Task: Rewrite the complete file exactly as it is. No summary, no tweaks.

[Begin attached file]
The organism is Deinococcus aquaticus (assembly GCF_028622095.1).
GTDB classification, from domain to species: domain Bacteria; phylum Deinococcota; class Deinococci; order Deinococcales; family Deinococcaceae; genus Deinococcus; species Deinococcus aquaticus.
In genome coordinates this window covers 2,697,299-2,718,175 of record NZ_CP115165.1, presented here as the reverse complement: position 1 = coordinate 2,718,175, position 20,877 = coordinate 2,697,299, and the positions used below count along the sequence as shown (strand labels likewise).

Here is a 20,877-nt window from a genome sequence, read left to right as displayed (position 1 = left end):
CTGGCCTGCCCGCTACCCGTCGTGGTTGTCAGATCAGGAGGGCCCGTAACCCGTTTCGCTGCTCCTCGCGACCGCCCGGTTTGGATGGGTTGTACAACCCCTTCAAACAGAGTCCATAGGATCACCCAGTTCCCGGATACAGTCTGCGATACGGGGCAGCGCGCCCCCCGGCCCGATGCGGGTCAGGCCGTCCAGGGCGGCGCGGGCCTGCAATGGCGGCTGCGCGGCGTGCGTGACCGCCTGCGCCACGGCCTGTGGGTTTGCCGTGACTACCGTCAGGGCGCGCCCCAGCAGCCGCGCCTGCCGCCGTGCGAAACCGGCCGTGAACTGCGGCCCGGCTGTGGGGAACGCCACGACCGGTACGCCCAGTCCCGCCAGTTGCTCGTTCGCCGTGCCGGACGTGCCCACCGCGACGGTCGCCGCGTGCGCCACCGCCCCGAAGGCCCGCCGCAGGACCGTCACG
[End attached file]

The organism is Deinococcus aquaticus (assembly GCF_028622095.1).
GTDB classification, from domain to species: domain Bacteria; phylum Deinococcota; class Deinococci; order Deinococcales; family Deinococcaceae; genus Deinococcus; species Deinococcus aquaticus.
In genome coordinates this window covers 2,697,299-2,718,175 of record NZ_CP115165.1, presented here as the reverse complement: position 1 = coordinate 2,718,175, position 20,877 = coordinate 2,697,299, and the positions used below count along the sequence as shown (strand labels likewise).

Here is a 20,877-nt window from a genome sequence, read left to right as displayed (position 1 = left end):
CTGGCCTGCCCGCTACCCGTCGTGGTTGTCAGATCAGGAGGGCCCGTAACCCGTTTCGCTGCTCCTCGCGACCGCCCGGTTTGGATGGGTTGTACAACCCCTTCAAACAGAGTCCATAGGATCACCCAGTTCCCGGATACAGTCTGCGATACGGGGCAGCGCGCCCCCCGGCCCGATGCGGGTCAGGCCGTCCAGGGCGGCGCGGGCCTGCAATGGCGGCTGCGCGGCGTGCGTGACCGCCTGCGCCACGGCCTGTGGGTTTGCCGTGACTACCGTCAGGGCGCGCCCCAGCAGCCGCGCCTGCCGCCGTGCGAAACCGGCCGTGAACTGCGGCCCGGCTGTGGGGAACGCCACGACCGGTACGCCCAGTCCCGCCAGTTGCTCGTTCGCCGTGCCGGACGTGCCCACCGCGACGGTCGCCGCGTGCGCCACCGCCCCGAAGGCCCGCCGCAGGACCGTCACG